State v. Gilbert, No. 21562

CourtUnited States State Supreme Court of South Carolina
Writing for the CourtNESS; LEWIS, C. J., GREGORY, J., and JOSEPH R. MOSS; HARWELL; HARWELL
Citation283 S.E.2d 179,277 S.C. 53
PartiesThe STATE, Respondent, v. Larry GILBERT and J. D. Gleaton, Appellants.
Decision Date14 September 1981
Docket NumberNo. 21562

Page 179

283 S.E.2d 179
277 S.C. 53
The STATE, Respondent,
v.
Larry GILBERT and J. D. Gleaton, Appellants.
No. 21562.
Supreme Court of South Carolina.
Sept. 14, 1981.

Page 180

[277 S.C. 55] Robert W. Mance, III, Washington, D. C., for appellants.

Atty. Gen. Daniel R. McLeod, Senior Asst. Atty. Gen. Brian P. Gibbes, and Asst. Atty. Gen. Kay G. Crowe, Columbia, and Sol. Donald V. Myers, Lexington, for respondent.

[277 S.C. 56] David I. Bruck, Columbia, for amicus curiae S. C. Commission of Appellate Defense.

NESS, Justice:

This appeal is from a sentencing retrial where the appellants were given death sentences for the armed robbery and murder of Ralph Stoudemire. We affirm.

On previous appeal, appellants' convictions were upheld but their death sentences were vacated and remanded on the basis of improper prosecutorial argument during the sentencing phase of the bifurcated trial. State v. Gilbert, 273 S.C. 690, 258 S.E.2d 890 (1979). We review pursuant to § 16-3-25, mandatory review of sentencing proceedings.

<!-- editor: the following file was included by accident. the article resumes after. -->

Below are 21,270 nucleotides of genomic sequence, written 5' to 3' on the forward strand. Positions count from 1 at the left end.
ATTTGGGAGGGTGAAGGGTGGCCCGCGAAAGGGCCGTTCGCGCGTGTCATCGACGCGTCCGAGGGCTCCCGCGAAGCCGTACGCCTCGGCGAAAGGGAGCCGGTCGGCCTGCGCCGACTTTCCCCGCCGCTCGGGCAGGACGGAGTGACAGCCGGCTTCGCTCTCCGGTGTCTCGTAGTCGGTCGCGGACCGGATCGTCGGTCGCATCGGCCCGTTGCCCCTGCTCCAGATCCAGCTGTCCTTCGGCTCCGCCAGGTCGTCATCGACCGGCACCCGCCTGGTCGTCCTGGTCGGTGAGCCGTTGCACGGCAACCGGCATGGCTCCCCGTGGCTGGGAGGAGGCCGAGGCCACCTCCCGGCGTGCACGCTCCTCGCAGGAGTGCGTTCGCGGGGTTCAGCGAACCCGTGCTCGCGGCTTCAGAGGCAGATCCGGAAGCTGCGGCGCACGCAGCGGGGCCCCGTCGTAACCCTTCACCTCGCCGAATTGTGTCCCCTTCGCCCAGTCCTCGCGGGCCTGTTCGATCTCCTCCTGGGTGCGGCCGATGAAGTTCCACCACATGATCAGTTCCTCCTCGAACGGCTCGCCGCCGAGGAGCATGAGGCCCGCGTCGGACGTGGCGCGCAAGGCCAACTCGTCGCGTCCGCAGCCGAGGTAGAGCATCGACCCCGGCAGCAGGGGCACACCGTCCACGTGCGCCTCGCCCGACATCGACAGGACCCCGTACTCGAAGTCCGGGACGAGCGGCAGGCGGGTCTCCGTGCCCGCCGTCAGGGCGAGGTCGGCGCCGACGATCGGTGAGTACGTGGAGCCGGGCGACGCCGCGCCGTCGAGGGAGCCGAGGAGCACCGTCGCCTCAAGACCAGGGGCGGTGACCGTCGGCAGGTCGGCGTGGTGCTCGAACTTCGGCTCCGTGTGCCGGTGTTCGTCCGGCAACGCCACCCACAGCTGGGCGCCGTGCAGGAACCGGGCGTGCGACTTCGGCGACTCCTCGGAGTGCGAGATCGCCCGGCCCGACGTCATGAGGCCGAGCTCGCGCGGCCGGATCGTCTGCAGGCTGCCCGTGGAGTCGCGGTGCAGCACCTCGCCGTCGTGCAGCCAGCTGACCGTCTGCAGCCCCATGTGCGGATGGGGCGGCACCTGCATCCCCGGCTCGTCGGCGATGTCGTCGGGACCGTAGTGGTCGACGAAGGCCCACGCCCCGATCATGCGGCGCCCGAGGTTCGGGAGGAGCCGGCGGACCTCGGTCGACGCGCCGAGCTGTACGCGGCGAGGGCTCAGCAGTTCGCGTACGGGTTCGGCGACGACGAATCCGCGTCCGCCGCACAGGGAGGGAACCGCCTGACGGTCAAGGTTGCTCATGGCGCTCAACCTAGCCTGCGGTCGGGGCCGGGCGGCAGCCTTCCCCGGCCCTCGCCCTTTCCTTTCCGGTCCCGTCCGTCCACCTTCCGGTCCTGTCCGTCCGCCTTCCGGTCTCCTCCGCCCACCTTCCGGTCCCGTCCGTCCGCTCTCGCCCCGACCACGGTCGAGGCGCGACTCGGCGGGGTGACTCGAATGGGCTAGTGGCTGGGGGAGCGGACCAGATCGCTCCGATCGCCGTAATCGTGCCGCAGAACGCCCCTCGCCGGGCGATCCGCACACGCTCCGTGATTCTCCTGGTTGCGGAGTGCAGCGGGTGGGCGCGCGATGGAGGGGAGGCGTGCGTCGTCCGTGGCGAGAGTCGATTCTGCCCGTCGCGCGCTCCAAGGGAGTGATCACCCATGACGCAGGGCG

The original opinion in this appeal was written by Justice Harwell and the Court unanimously concurred except for the portion addressing the double jeopardy issue.

Appellants first challenge various rulings by the trial judge concerning the qualifications of certain jurors. The relative competency of a prospective juror to be empanelled for a specific trial is a matter addressed to the sound discretion of the trial judge whose decision will not be disturbed unless wholly unsupported by the evidence. State v. Watkins, 259 S.C. 185, 191 S.E.2d 135 (1972); State v. Franklin, 267 S.C. 240, 226 S.E.2d 896 (1976). No abuse of discretion appears.

The appellants claim that the trial judge erred by qualifying a juror even though she allegedly stated during voir dire that she would be unable to consider the lack of a prior criminal record as a factor mitigating against imposition of the death penalty.

This Court will not consider only isolated statements made during voir dire but will examine the entire colloquy with the venireman in order to review his qualifications.

Page 181

Having done this, it is clear that the challenged juror was properly qualified. When questioned by the trial judge subsequent to confusing inquiries made by appellants' [277 S.C. 57] trial counsel, the juror stated that she would give due consideration to any mitigating factor that the court instructed her to consider.

The appellants also claim that the trial judge erred by excusing another of the prospective jurors, who, despite the trial judge's instruction to the contrary, revealed to her priest that she might be serving in a capital case and solicited of him his opinion of the Catholic Church's stance on the issue of capital punishment. There was no abuse of discretion. The possible seating of this person would have introduced an outside influence into the deliberations of this jury.